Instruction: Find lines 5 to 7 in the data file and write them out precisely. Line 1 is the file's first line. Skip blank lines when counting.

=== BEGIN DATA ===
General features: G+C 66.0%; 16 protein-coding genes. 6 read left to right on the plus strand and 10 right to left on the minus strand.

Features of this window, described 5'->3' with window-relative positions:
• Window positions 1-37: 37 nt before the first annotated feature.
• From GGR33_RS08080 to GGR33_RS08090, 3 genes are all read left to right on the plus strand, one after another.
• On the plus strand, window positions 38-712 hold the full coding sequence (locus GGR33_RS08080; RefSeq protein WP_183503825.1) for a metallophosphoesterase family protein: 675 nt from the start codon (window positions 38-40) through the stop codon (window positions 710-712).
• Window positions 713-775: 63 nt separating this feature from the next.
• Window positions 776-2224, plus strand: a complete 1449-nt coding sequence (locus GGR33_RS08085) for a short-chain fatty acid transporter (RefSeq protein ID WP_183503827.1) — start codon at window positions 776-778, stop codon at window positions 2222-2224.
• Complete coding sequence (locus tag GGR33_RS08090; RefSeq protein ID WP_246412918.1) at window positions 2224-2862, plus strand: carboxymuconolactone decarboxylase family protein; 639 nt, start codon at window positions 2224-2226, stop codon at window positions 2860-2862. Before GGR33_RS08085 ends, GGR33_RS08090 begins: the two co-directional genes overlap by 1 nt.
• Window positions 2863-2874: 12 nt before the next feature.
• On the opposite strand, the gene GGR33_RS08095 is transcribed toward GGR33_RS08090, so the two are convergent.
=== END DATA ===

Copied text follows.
• On the plus strand, window positions 38-712 hold the full coding sequence (locus GGR33_RS08080; RefSeq protein WP_183503825.1) for a metallophosphoesterase family protein: 675 nt from the start codon (window positions 38-40) through the stop codon (window positions 710-712).
• Window positions 713-775: 63 nt separating this feature from the next.
• Window positions 776-2224, plus strand: a complete 1449-nt coding sequence (locus GGR33_RS08085) for a short-chain fatty acid transporter (RefSeq protein ID WP_183503827.1) — start codon at window positions 776-778, stop codon at window positions 2222-2224.